The COVID-19 pandemic drove massive growth in the global remote workforce, a change that seems likely to persist into a post-pandemic world. That shift also fueled a greater reliance on a mixture of software-as-a-service (SaaS) and on-premises services. In fact, according to a recent report, overall spend per company on SaaS products was up 50 percent in 2020. Reliable, fast access is essential to core business operations, putting pressure on IT teams to make sure that remote users maintain a high-quality user experience when accessing services over a software-defined wide area network (SD-WAN).
Reports of Slow Workflows Can Lead to Finger-Pointing
When employees working remotely begin to report suboptimal workflow performance in critical SaaS services, IT must find out what is causing the problem. Poor performance of SaaS business services, whether in the form of slowdowns or even unresponsiveness, can ultimately impact employee efficiency and motivation. This, in turn, can affect the ability of the business to meet the demands of its customers.
Without visibility into vital cloud services, IT has no means to determine the precise source of the problem, which can then result in a finger-pointing scenario between IT and the SaaS service provider. It’s not hard to envision a scenario in which IT thinks the root cause of a sluggish application lies with the SaaS provider, while the provider suggests that the internet links from the company’s remote sites, or the Wi-Fi within the site, is the cause of the problem.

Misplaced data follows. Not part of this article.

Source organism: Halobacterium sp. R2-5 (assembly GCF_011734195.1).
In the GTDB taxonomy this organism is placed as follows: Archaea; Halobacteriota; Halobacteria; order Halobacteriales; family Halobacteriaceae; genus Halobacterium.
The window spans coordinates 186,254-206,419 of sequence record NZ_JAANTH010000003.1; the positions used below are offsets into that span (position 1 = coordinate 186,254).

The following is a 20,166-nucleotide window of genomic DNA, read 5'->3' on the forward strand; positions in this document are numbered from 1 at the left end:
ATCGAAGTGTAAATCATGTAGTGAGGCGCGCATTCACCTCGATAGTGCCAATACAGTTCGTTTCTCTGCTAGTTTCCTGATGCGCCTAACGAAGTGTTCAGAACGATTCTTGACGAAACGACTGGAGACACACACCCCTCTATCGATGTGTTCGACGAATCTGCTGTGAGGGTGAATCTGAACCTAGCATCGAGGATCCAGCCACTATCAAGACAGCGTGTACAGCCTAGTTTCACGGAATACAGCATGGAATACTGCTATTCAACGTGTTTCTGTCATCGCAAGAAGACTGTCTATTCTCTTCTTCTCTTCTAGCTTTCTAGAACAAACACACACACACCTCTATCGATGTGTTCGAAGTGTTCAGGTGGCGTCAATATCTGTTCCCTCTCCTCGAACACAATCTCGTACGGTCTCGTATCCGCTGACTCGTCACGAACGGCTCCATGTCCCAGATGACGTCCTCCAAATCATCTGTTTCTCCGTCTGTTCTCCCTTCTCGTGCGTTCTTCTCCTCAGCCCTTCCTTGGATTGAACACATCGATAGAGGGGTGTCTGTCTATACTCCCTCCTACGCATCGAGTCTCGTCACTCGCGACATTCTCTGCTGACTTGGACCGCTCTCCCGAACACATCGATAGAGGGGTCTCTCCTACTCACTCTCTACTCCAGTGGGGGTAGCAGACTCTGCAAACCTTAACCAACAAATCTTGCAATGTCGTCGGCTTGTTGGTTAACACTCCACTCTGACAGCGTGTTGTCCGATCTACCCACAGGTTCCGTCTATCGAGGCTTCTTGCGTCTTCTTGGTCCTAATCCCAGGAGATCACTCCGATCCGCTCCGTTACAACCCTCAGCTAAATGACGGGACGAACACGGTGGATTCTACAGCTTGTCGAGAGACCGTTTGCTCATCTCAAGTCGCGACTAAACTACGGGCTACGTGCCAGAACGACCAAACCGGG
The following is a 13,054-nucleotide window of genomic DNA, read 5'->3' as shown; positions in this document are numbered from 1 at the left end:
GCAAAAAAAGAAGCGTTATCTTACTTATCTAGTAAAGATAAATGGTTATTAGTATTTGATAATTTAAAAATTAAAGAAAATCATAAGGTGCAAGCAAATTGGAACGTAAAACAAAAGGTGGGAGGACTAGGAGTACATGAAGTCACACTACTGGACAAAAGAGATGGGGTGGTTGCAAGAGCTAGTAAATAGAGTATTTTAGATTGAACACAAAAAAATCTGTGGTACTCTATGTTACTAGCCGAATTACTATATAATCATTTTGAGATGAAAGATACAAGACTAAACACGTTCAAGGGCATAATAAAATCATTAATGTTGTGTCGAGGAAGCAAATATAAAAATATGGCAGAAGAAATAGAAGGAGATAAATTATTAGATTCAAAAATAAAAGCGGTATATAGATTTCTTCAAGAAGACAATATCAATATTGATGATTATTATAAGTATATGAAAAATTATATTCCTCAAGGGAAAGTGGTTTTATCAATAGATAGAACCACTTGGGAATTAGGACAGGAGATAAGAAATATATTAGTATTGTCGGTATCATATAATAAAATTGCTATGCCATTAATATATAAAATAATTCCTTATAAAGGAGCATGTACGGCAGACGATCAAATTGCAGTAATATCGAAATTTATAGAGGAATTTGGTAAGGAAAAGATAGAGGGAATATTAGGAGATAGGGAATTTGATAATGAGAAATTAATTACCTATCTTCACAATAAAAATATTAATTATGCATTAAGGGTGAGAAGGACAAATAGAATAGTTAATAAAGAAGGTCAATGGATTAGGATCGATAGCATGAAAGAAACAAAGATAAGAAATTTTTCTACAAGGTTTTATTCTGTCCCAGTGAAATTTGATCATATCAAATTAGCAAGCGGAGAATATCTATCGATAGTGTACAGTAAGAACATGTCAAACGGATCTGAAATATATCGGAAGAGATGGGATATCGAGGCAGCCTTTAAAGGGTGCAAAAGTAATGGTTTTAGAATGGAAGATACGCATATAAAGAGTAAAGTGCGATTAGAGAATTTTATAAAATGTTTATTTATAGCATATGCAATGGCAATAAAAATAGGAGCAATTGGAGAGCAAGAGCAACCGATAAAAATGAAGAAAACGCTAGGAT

Service Edge Visibility Is Key to Cloud Service Performance
IT can address this issue by implementing service edge instrumentation at remote locations, while also conducting synthetic tests to assess the end-user experience. This approach can quickly detect and visualize performance issues such as application delays with SaaS workflows. Armed with these invaluable insights, IT can identify and document when a third-party SaaS provider is responsible for an issue. Cloud monitoring enables IT to close visibility gaps, identify root causes, and designate remediation ownership. In the previously cited example, that visibility would enable IT to rule out other potential performance issues, such as Wi-Fi or the internet, and demonstrate that intelligence to the SaaS provider. After all, hard evidence has a way of shutting down the finger-pointing cycle.
Cloud monitoring is especially important for businesses that rely on multiple SaaS providers. As is often the case, providers may be unaware of the performance issue within their own service, so it falls to a business customer’s IT team to pinpoint the problem. With evidence in hand, IT and the SaaS provider can then collaborate to quickly improve responsiveness of the service for end users—a win-win for both the enterprise and the SaaS provider.
Learn more about cloud monitoring